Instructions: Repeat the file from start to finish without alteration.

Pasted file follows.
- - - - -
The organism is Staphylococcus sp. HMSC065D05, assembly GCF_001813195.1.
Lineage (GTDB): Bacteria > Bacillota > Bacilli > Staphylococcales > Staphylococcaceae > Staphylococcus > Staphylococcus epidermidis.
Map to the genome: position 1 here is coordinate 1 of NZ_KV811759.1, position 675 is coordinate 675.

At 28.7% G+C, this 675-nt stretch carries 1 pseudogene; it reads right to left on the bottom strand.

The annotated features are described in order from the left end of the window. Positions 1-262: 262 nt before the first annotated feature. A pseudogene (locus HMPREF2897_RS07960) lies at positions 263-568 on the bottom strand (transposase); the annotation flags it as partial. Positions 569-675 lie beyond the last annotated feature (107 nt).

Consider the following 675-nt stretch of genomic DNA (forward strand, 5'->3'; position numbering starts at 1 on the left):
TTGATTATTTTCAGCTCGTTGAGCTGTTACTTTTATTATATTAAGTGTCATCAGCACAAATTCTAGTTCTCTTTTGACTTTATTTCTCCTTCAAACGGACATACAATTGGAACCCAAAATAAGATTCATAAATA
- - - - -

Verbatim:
The organism is Staphylococcus sp. HMSC065D05, assembly GCF_001813195.1.
Lineage (GTDB): Bacteria > Bacillota > Bacilli > Staphylococcales > Staphylococcaceae > Staphylococcus > Staphylococcus epidermidis.
Map to the genome: position 1 here is coordinate 1 of NZ_KV811759.1, position 675 is coordinate 675.

At 28.7% G+C, this 675-nt stretch carries 1 pseudogene; it reads right to left on the bottom strand.

The annotated features are described in order from the left end of the window. Positions 1-262: 262 nt before the first annotated feature. A pseudogene (locus HMPREF2897_RS07960) lies at positions 263-568 on the bottom strand (transposase); the annotation flags it as partial. Positions 569-675 lie beyond the last annotated feature (107 nt).

Consider the following 675-nt stretch of genomic DNA (forward strand, 5'->3'; position numbering starts at 1 on the left):
TTGATTATTTTCAGCTCGTTGAGCTGTTACTTTTATTATATTAAGTGTCATCAGCACAAATTCTAGTTCTCTTTTGACTTTATTTCTCCTTCAAACGGACATACAATTGGAACCCAAAATAAGATTCATAAATA